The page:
2/3 cup + 2 T shortening

The shortening should look like peas when you can move to the next step.

When that is done, dump this onto a big sheet of waxed paper (big enough to roll out dough on).

Add 4 Tablespoons of water ONE TABLESPOON AT A TIME...YOU MAY NOT NEED ALL THE WATER..IT MAY NEED LESS DEPENDING ON HUMIDITY. Add ONLY enough water to make the mass stick together.

It should NOT look like a perfect ball of dough crust. If you do it that much, you'll make it tough. It should just hang together, but still look mostly like a pile.

Put another piece of waxed paper on top and roll out into a pie crust. When you're done, it should look like a nice sheet of rolled dough. Roll to about 1/8 inch thick. If it is too thick, it'll be tough (You may have to piece it together in the pan.)

The trick to good pie crust:

1. Use shortening, NOT oil.
2. Don't overmix the dough. This is why I put a pile on the waxed paper and actually mix the dough by rolling it out.
3. Roll out the pie crust to be no more than 1/8 inch thick. Any thicker and it's tough to eat and will separate from the pie.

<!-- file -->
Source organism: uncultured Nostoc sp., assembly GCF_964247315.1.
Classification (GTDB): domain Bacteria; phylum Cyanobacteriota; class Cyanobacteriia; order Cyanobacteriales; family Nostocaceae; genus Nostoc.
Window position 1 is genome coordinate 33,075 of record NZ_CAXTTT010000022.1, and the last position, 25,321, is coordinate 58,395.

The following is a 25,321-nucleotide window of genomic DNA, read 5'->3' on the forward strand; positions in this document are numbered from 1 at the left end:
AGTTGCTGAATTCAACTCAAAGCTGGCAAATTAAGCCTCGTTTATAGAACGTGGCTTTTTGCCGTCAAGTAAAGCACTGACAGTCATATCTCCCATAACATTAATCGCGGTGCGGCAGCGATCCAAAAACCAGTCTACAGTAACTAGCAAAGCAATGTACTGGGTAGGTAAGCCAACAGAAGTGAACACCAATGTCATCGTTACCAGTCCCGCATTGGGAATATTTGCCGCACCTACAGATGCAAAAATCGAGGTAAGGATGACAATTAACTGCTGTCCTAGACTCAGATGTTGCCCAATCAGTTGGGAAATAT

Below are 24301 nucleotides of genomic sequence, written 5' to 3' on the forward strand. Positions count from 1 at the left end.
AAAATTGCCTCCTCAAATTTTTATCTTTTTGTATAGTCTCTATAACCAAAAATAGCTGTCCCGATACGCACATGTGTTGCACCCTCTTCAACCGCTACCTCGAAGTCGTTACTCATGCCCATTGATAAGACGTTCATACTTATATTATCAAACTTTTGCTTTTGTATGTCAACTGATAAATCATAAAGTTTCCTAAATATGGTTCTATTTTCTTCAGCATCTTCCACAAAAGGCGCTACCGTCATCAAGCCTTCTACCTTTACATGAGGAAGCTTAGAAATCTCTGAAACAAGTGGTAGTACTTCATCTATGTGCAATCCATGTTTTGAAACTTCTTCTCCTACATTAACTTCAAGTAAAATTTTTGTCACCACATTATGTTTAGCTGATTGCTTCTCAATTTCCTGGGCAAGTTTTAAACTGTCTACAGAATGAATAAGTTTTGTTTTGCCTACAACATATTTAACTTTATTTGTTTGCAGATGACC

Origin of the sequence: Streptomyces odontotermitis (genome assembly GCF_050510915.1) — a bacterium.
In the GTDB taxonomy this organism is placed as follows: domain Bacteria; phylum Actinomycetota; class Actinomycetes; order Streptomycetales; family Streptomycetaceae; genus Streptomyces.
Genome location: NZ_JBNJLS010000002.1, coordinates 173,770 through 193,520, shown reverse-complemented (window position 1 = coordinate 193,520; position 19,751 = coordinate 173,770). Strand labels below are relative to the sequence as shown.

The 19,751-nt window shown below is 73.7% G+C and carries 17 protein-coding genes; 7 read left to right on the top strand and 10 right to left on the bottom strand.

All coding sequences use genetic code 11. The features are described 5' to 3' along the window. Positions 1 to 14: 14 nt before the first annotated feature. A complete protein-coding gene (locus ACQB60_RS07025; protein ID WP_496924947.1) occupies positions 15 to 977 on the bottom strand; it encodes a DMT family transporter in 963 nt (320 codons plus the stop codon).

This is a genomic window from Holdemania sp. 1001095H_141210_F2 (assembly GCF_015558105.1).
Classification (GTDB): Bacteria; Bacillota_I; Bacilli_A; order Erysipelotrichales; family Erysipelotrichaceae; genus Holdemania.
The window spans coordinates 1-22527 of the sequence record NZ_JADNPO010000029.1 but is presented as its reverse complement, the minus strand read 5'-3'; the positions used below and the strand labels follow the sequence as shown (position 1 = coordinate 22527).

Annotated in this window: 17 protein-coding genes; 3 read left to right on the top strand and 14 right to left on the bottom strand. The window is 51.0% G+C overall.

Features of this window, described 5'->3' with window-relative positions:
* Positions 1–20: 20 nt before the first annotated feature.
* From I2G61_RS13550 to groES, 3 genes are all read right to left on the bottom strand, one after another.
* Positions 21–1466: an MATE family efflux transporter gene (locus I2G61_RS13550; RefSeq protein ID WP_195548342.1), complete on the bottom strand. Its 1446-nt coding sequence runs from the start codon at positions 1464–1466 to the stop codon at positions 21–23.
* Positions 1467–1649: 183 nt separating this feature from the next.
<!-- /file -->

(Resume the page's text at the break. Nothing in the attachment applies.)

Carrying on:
Believe it or not my

Believe it or not my overbudget kitchen renovation is what started me down the SEO road. Now I'm sitting pretty with 6 burner thermador stovetop and double wall oven. Shortening is the key for pie crusts. However people see that tub of crisco and every low-fat or low-carb nueron in their brain short circuts.

I've got this 7 layer chocolate cake recipie, each of the seven layers is a completly different consistancy of chocolate, it's covered in the most gooey-decadant layer of ganache, and it's so rich mere mortals can only eat the thinest of slivers. It's so complicated it takes 2 days to make, so not something I make that often.

Prime Rib Roast Beats Turkey

Prime Rib Roast beats tasteless turkey any day! I will cook a turkey for sandwiches though (the leftovers are the best anyway) but you have the sandwich with stuffing, mayo and cranberry sauce! I have a wonderful sweet potato pie recipe and pumpkin is a must in our house. Thanksgiving is my favorite holiday - no big expectations, lots of food, an excuse to take a nap, and lasts only a day, so no big letdown.